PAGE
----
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Aeration: A Handy Hand Tool May Do the Trick

This hand tool is ideal for aerating tight spaces around walkways.

If your lawn is hard, almost painful to walk on, you might need to aerate. If you lawn is coated with weeds, especially plantain and crabgrass, you probably need to aerate. If you try to drive a shovel in the ground and all you come up with is a thimble full of hard-pan clay, you definitely need to aerate. And do it now if you want to take a major step toward having a better lawn next season.

This aerator cuts finger-sized cores of soil out of the ground and deposits them atop the lawn, where they will eventually break down and re-assimilate back into the soil.

The definition of aeration is just like it sounds . . . adding air. You do that by poking holes into the lawn so the air, water, fertilizer and any other top-dressed materials can get down to the roots. But don’t use those spiked sandals; they do more harm than good.

You need to poke actual holes, which means you pull finger-sized tubes of soil and sod out of the ground and lay them on top of the lawn. Two primary types of machines exist for this admittedly laborious task: a powered mechanical machine or a hand tool.

Most folks rent the gas-powered machines for a half a day; some rent them for the full day and share the equipment with neighbors. I know of few home owners who can withstand the physical rigors of wrestling with this beast for a full eight hours on their own, even if his or her lawn is that large to necessitate a full day. In that case, hire someone!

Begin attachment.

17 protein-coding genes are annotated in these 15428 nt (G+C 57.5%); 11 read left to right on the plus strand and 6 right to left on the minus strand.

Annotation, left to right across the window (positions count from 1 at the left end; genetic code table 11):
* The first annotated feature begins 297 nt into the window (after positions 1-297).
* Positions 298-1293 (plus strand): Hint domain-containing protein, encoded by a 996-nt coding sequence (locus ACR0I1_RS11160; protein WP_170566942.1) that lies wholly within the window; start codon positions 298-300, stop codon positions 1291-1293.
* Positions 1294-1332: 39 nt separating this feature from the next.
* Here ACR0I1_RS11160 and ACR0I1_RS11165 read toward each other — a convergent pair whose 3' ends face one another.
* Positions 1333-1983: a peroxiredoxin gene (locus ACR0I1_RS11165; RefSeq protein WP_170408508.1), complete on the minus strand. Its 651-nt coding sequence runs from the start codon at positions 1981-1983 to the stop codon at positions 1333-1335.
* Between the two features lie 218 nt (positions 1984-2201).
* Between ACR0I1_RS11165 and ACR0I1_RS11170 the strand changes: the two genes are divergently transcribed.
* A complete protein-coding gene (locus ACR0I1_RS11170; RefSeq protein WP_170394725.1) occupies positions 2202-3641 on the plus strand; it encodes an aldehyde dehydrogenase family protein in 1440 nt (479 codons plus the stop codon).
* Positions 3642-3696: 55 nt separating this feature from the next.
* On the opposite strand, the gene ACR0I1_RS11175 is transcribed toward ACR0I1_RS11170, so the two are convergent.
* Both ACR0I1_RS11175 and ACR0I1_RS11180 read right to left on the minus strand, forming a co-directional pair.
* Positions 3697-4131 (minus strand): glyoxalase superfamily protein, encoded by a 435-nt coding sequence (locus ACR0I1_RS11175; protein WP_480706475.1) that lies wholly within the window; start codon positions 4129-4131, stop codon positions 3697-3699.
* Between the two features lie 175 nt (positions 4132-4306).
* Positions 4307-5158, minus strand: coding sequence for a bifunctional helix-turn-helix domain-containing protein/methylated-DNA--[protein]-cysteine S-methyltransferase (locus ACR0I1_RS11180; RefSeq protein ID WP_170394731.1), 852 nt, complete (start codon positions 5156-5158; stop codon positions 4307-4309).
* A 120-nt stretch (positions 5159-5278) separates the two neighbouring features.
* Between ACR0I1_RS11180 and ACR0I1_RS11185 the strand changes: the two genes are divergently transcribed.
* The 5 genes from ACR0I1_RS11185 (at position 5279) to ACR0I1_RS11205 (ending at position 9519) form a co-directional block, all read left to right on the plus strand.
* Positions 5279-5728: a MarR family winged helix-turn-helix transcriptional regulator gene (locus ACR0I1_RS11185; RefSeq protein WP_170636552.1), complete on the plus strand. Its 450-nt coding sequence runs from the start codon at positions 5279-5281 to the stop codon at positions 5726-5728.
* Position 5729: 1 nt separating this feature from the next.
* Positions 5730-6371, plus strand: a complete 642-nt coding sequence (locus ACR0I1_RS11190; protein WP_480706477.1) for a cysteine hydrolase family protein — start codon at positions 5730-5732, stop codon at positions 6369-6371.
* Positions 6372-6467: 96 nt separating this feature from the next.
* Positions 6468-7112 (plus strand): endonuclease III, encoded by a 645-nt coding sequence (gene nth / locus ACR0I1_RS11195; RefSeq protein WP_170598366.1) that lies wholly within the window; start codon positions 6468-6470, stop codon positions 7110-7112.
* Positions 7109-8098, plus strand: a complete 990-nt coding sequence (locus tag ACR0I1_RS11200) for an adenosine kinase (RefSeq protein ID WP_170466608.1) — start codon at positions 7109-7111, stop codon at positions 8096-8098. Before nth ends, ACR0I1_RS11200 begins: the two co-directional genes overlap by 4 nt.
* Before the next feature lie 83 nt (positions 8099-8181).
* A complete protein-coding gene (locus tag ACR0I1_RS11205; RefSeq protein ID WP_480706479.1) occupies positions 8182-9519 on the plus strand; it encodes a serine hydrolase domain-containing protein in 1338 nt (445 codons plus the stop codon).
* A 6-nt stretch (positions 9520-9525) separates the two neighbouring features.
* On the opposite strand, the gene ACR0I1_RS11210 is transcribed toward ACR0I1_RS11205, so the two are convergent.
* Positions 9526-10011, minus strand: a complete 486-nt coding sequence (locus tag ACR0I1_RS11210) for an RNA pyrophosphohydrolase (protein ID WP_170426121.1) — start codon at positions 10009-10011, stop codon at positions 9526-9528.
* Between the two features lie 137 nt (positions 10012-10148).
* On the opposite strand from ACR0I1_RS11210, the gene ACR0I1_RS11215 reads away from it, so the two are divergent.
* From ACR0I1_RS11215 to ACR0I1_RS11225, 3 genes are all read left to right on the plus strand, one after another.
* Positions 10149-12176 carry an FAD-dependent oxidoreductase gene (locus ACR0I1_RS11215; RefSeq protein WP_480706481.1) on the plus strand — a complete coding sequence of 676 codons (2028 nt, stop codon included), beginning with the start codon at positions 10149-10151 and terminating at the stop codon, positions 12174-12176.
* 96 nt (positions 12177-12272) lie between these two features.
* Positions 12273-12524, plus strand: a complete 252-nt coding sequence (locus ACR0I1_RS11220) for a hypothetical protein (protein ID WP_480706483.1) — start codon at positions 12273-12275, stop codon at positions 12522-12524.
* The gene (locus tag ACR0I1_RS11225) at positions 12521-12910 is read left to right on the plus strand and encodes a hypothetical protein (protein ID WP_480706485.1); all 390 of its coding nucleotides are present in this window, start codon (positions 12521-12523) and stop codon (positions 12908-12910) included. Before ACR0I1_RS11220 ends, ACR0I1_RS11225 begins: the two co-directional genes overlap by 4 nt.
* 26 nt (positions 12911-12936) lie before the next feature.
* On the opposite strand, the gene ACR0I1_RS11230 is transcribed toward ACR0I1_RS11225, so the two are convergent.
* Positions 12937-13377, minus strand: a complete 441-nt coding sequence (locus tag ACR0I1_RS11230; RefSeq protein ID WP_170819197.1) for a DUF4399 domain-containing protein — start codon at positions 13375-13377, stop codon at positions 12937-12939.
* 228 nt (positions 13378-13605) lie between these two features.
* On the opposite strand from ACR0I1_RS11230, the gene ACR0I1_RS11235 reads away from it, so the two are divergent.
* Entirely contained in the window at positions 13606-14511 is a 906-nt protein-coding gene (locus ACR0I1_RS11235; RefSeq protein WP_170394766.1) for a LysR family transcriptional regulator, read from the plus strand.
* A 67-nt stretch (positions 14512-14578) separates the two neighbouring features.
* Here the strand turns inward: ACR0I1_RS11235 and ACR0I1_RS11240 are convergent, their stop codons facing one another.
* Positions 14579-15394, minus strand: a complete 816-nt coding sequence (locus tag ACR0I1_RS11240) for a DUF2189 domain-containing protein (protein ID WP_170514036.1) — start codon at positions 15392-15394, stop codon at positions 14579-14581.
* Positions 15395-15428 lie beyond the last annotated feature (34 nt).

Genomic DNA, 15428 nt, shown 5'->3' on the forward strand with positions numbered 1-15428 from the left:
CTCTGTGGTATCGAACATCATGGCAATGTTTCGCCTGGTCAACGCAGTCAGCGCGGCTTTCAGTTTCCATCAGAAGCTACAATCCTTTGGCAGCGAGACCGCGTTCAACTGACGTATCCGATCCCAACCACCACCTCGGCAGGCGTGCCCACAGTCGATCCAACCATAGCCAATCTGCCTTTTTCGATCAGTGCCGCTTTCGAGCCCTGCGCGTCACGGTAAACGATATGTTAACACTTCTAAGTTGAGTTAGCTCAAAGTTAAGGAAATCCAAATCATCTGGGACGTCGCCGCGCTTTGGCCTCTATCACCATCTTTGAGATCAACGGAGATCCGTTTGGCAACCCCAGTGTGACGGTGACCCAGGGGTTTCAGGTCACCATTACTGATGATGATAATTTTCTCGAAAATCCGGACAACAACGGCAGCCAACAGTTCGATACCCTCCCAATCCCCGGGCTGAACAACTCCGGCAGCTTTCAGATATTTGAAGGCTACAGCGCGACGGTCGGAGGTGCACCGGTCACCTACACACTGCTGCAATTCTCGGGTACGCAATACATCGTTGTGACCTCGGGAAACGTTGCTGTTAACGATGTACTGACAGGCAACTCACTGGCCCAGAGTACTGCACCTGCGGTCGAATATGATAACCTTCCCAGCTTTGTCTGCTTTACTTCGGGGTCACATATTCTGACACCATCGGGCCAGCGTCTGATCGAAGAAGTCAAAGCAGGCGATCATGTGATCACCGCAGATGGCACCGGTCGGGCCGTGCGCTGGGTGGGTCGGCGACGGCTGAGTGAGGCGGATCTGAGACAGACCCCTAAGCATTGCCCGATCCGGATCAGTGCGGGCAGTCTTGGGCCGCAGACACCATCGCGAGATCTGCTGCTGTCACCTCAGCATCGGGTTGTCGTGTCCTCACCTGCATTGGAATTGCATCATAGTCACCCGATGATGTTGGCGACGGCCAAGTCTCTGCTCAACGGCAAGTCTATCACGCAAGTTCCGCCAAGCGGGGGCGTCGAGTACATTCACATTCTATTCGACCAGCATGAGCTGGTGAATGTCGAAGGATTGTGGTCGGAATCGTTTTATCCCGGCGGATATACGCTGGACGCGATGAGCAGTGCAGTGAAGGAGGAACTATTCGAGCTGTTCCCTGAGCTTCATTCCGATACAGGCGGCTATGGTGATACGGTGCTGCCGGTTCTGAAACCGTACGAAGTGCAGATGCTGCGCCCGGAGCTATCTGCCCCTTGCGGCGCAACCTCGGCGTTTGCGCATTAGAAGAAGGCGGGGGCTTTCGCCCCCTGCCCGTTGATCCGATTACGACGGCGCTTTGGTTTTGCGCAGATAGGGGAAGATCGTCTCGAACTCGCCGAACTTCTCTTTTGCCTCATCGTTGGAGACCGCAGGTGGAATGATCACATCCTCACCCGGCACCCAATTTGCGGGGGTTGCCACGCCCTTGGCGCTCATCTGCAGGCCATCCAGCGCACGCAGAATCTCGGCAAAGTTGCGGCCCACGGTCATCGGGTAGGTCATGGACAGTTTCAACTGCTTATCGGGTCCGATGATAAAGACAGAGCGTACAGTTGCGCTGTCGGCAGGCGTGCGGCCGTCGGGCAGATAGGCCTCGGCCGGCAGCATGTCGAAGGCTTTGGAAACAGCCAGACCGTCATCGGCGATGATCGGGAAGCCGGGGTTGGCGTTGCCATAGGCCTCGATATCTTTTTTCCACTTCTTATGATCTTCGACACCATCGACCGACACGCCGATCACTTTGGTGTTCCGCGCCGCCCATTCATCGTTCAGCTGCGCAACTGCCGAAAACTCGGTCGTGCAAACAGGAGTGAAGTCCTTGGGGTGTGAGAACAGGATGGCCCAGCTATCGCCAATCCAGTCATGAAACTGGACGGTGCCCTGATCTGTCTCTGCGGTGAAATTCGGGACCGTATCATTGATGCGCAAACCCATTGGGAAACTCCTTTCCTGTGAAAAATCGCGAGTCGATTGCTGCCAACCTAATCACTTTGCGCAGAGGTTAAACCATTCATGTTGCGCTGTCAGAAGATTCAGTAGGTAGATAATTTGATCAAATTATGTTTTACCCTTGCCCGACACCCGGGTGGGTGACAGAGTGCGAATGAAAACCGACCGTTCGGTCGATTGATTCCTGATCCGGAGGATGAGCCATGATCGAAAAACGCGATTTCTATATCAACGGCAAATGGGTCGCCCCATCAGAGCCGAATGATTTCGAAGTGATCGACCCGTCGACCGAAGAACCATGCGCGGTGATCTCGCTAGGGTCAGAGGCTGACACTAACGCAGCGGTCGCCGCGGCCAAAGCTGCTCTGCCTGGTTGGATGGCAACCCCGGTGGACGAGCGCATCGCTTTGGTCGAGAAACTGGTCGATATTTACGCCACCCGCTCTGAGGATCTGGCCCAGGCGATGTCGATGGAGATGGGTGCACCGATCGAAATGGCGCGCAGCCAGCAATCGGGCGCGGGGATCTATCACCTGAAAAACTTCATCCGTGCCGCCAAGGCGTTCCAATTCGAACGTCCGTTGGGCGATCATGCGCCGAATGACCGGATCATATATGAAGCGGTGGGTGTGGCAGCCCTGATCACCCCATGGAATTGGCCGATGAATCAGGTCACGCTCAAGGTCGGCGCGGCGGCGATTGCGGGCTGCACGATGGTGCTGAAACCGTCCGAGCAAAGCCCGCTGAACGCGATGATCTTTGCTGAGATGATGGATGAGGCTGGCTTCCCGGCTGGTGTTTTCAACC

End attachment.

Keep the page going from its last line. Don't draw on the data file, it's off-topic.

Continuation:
For smaller jobs, especially on the edges of driveways or walkways where the compaction is likely to be at its worst, a hand aerator may do the trick. Here’s a link to our video that shows both options: http://www.safelawns.org/resources/videos/#!fjhadd_vg375[fjhadd_vg_gallery375]/0/.

When you do aerate, be sure to poke as many holes as is reasonably possible. With a powered machine, go at least once in each direction, so that your lawn looks like Swiss cheese when you’re finished. Those fingers of soil and sod can stay right where they are; they’ll quickly break down.

As soon as you’re done aerating, whether by machine or by hand, it’s the ideal time to overseed, top dress with compost, fertilize, apply limestone or any other soil amendment. You can do all of the above at once as long as your fertilizer doesn’t have a high nitrogen content that could burn the young grass seedlings.

Your lawn will look worse before it looks better during all these processes, but they’ll definitely pay off in the long run.

A mechanical aerator can typically be rented from local equipment supply centers.

About The Author

Paul Tukey

An international leader of the green movement, Mr. Tukey is a journalist, author, filmmaker, TV host, activist and award-winning public speaker, who is widely recognized as North America's leading advocate for landscape sustainability and toxic pesticide reduction strategies.

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